[Show abstract][Hide abstract] ABSTRACT: Influenza virus H9N2 subtype has triggered co-infection with other infectious agents, resulting in huge economical losses in the poultry industry. Our current study aims to evaluate the antiviral activity of protocatechuic acid (PCA) against a virulent H9N2 strain in a mouse model. 120 BALB/c mice were divided into one control group, one untreated group, one 50 mg/kg amantadine hydrochloride-treated group and three PCA groups treated 12 hours post-inoculation with 40, 20 or 10 mg/kg PCA for 7 days. All the infected animals were inoculated intranasally with 0.2 ml of a A/Chicken/Hebei/4/2008(H9N2) inoculum. A significant body weight loss was found in the 20 mg/kg and 40 mg/kg PCA-treated and amantadine groups as compared to the control group. The 14 day survivals were 94.4%, 100% and 95% in the PCA-treated groups and 94.4% in the amantadine hydrochloride group, compared to less than 60% in the untreated group. Virus loads were less in the PCA-treated groups compared to the amantadine-treated or the untreated groups. Neutrophil cells in BALF were significantly decreased while IFN-γ, IL-2, TNF-α and IL-6 decreased significantly at days 7 in the PCA-treated groups compared to the untreated group. Furthermore, a significantly decreased CD4+/CD8+ ratio and an increased proportion of CD19 cells were observed in the PCA-treated groups and amantadine-treated group compared to the untreated group. Mice administered with PCA exhibited a higher survival rate and greater viral clearance associated with an inhibition of inflammatory cytokines and activation of CD8+ T cell subsets. PCA is a promising novel agent against bird flu infection in the poultry industry.
PLoS ONE 10/2014; 9(10):e111004. DOI:10.1371/journal.pone.0111004 · 3.23 Impact Factor
[Show abstract][Hide abstract] ABSTRACT: Respiratory syncytial virus (RSV) is the most important pathogen for lower respiratory tract illness in infants and a high priority for vaccine development. We previously reported that RSV virus-like particles (VLPs) expressing either the fusion (F) or attachment (G) glycoprotein could confer protection against RSV challenge in BALB/c mice. Here, we tested the hypothesis that RSV VLP vaccine efficacy can be enhanced by mixing RSV VLP F and RSV VLP G, and we analyzed host responses to these RSV VLPs. Mice were immunized with VLP F, VLP G, or VLP F + VLP G. Lung viral loads in BALB/c mice following RSV strain A2-line19F challenge were lower in mice vaccinated with RSV VLP F + VLP G compared to VLP F- or VLP G-vaccinated mice. Vaccination with VLP F or VLP F + VLP G induced similar levels of neutralizing antibodies. The enhanced protection against RSV challenge induced by vaccination with RSV VLP F + VLP G correlated with CD8 T cells producing T helper type 1 cytokines. VLP G vaccination alone followed by challenge resulted in immunopathology similar to formalin-inactivated RSV vaccination and RSV challenge. Taken together, mixed VLP F + VLP G provided a high level of protection against RSV without vaccine-induced immunopathology, but VLP G vaccination enhanced disease when used alone.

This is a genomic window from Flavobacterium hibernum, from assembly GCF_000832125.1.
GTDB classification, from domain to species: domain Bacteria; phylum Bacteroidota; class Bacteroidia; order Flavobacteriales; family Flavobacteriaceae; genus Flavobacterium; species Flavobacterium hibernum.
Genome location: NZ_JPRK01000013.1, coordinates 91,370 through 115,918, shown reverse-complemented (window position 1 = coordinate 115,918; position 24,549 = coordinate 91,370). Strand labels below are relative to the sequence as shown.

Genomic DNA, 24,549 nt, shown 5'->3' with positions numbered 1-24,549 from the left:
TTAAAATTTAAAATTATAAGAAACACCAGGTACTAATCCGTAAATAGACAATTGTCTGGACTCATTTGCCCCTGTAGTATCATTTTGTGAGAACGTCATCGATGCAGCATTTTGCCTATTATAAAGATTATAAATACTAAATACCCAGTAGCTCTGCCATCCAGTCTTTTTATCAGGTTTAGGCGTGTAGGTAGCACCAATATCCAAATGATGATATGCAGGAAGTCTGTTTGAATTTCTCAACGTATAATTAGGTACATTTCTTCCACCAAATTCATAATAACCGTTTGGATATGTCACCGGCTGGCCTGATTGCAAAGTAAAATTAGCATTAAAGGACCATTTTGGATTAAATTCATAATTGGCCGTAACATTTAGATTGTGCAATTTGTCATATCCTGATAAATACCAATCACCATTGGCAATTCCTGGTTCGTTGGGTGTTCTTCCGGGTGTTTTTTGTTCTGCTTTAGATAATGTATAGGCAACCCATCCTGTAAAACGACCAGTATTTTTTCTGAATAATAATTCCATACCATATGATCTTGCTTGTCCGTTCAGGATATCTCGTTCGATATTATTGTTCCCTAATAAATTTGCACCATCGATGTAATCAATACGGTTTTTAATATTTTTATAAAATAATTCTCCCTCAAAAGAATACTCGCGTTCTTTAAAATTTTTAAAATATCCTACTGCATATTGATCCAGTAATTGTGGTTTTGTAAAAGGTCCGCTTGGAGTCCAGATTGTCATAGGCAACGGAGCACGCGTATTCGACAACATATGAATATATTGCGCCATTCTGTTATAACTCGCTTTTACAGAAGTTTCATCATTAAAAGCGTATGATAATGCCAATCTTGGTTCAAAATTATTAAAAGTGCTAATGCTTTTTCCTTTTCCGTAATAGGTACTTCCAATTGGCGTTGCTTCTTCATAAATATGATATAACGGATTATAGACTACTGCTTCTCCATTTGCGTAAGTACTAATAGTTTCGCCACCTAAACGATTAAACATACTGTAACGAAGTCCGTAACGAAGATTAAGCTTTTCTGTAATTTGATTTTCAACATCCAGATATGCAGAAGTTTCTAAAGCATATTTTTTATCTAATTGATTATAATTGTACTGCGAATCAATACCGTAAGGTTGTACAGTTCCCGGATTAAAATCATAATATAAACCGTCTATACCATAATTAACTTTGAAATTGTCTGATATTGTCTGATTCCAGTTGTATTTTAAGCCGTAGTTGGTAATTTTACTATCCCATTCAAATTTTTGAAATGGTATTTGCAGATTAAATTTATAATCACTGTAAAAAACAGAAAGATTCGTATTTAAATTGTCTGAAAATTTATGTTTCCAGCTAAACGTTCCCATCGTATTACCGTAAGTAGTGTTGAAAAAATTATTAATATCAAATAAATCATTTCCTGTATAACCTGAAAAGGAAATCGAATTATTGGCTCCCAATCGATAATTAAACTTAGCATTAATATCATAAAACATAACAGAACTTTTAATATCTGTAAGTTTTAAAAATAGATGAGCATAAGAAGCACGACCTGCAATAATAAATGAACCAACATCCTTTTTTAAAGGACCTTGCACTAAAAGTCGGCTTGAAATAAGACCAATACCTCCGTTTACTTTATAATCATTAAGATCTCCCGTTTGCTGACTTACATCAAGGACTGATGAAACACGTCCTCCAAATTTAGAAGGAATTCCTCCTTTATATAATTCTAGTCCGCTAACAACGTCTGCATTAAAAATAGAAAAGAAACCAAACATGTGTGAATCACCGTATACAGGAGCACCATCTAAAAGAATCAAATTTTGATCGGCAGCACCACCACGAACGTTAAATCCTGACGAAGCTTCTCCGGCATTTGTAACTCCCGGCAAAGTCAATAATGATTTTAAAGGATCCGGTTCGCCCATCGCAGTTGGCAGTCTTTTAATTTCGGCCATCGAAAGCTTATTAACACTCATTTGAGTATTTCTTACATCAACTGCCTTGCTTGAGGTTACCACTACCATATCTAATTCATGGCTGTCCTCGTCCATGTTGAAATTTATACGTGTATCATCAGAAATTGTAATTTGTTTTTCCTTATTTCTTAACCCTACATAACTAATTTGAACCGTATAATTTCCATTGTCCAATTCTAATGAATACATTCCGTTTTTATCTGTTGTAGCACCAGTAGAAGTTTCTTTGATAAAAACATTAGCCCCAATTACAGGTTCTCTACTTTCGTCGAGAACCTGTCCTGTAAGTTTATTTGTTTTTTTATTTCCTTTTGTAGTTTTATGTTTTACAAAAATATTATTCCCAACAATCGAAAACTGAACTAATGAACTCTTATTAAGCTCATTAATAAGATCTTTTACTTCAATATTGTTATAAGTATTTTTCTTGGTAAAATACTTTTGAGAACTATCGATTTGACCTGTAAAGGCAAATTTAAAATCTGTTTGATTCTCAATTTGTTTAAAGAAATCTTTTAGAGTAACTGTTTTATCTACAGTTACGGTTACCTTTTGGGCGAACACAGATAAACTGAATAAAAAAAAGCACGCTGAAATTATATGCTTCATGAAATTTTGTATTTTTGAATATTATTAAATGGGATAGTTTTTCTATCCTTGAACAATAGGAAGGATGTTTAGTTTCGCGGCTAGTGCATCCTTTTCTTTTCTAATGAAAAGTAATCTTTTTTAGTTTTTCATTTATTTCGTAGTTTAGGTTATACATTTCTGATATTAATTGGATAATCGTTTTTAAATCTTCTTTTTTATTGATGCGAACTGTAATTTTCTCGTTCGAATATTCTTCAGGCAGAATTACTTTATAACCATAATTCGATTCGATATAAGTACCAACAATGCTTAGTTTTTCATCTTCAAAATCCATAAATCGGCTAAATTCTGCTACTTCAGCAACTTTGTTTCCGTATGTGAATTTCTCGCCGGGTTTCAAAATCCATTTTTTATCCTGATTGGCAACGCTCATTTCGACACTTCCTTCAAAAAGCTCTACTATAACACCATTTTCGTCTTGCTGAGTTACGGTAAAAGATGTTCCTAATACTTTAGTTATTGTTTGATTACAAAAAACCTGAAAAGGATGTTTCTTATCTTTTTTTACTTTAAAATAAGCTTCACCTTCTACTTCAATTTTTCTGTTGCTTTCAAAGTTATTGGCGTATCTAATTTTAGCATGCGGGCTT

Antiviral Research 09/2014; 111. DOI:10.1016/j.antiviral.2014.09.005 · 3.94 Impact Factor
[Show abstract][Hide abstract] ABSTRACT: Detection of immunoglobulin M (IgM) antibodies has long been used as an important diagnostic tool for identifying active viral
infections, but their relevance in later stages has not been clearly defined in vivo. In this study, we followed the kinetics, longevity, and function of influenza virus-specific IgM antibodies for 2 years
following sublethal infection of mice with live mouse-adapted A/PR/8/34 virus or immunization with formalin-inactivated virus.
These groups mounted robust protective immune responses and survived lethal challenges with 50× 50% lethal dose (LD50) mouse-adapted A/PR/8/34 virus 600 days after the primary exposure. Surprisingly, the virus-specific IgM antibodies persisted
along with IgG antibodies, and we found a significantly higher number of IgM-positive (IgM+) virus-specific plasma cells than IgG+ plasma cells that persisted for at least 9 months postexposure. The IgM antibodies were functional as they neutralized influenza
virus in the presence of complement just as well as IgG antibodies did.
[Show abstract][Hide abstract] ABSTRACT: Cutaneous vaccination with microneedle patches offers several advantages over more frequently used approaches for vaccine delivery, including improved protective immunity. However, the involvement of specific APC subsets and their contribution to the induction of immunity following cutaneous vaccine delivery is not well understood. A better understanding of the functions of individual APC subsets in the skin will allow us to target specific skin cell populations in order to further enhance vaccine efficacy. Here we use a Langerin-EGFP-DTR knock-in mouse model to determine the contribution of langerin(+) subsets of skin APCs in the induction of adaptive immune responses following cutaneous microneedle delivery of influenza vaccine. Depletion of langerin(+) cells prior to vaccination resulted in substantial impairment of both Th1 and Th2 responses, and decreased post-challenge survival rates, in mice vaccinated cutaneously but not in those vaccinated via the intramuscular route or in non-depleted control mice. Our results indicate that langerin(+) cells contribute significantly to the induction of protective immune responses following cutaneous vaccination with a subunit influenza vaccine.